This book brings out common biases in our leadership selection process and how it disadvantages women, besides showing how wrong selection impacts performance and team motivation. Here are the central arguments put forth by the author, supported by quotes and research findings from multiple sources:
1. The projected confidence by an individual is often perceived as competence by others. Competence is how good you are at something, while confidence reflects how good you think you are. The more you know about a topic, the more you know what is still to know, and hence makes you more conservative in projecting confidence. On the contrary, those who know less are often better positioned to project greater confidence, than the real talented ones. There are several research findings supporting this lack of correlation between actual competence and projected confidence. Only 10% overlap between competence and confidence. In the situation where leaders are expected to be confident, the self-critical competent and talented may often get ignored and this set may include women in greater proportion.
2. Being Narcissist enhances your chances of being selected as leader. Narcissist have higher sense of superiority, self-centered, entitlement and delusion of talent. Their innate need for power, prestige, and status-seeking, make them better at impression management, ideas-selling and networking with the powerful. While bit of narcissism is good- as it energizes and reassures teams and project confidence, it is difficult to check the level of narcissism in a leader, once I that position. Narcissist leaders are prone to displaying deviant behaviors including bullying, fraud, harassment and unethical actions. In its pursuit for grand vision and bold projections, leaders during initial period may go in for extravagant acquisitions that may bite on later date. Hence actual cost of choosing narcissist as leaders come-out after the initial honeymoon period is over. Worst is that these leaders are less coachable and put-up stiff resistance to any kind of negative feedback.
3. Psychopaths is another category that tends to be more reflected among the leadership set- than are available in the overall population. Psychopaths display lack of moral inhibitions and strong desire to break rules, and lack of empathy, but what gets them chosen as leaders include their celebrated character traits as cool disposition under stress, greater resilience, courage and often better verbal ability! Once made leaders, their performance is often sub-par marked by lack of diligence, disdain for processes and deadlines and passive approach to assuming responsibilities.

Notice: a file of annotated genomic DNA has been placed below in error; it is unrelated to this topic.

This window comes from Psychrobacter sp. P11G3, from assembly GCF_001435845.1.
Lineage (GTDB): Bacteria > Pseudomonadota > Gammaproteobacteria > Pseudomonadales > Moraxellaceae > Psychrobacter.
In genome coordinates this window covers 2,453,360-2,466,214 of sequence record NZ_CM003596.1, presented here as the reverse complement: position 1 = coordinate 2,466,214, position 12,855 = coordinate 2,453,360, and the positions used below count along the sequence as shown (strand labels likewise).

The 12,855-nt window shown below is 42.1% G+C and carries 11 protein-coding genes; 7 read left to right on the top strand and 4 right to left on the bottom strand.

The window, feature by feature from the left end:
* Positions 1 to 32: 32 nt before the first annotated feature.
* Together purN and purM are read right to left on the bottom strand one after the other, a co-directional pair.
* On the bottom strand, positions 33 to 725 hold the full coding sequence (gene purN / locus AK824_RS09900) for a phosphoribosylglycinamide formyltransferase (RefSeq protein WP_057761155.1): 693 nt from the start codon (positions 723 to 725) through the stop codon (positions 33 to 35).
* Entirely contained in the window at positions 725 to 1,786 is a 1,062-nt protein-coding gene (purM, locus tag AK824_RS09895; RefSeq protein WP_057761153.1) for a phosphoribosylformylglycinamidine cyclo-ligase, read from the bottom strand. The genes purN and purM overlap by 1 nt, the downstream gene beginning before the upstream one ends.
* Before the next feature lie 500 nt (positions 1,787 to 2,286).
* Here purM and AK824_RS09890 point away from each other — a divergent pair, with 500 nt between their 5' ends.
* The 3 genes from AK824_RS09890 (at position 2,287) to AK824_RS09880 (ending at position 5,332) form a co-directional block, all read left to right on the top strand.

4. Charisma is what followers attribute to leader and not something leader can claim on its own. Followers associate greater faith in charismatic leader to take them out of difficult situations. Further followers are more accommodating and less critical of the under-performance by leader they find charismatic than not.
5. Given that the leaders have high impact on organization performance and team morale, and also that it is not easy to replace of coach wrongly selected leaders. If we make the selection criteria more in line with research findings (using standard tools) than driven by appeal and intuition, we are not likely to select narcissist or psychopaths, but proven talent with high EQ and Social capital. This would not only mean that we would select right male leaders, but is also likely to get more women leaders selected as they are naturally endowed with more aligned traits. That also means that the need for direct intervention to add female gender ratio among leadership will not be there.
The book does justice to the question it asks, although the remedy to fix the situation could be lot more descriptive and insightful. Also the challenges associated with redefining the leadership selection process, which can disadvantage the existing power structure needs to be looked into. Case studies and research findings in making the transition from intuition-based to process based leadership selection would be of interest to users.
An easy read and good reminder for us all to be wary of biases as we go to select next leader for our organizations.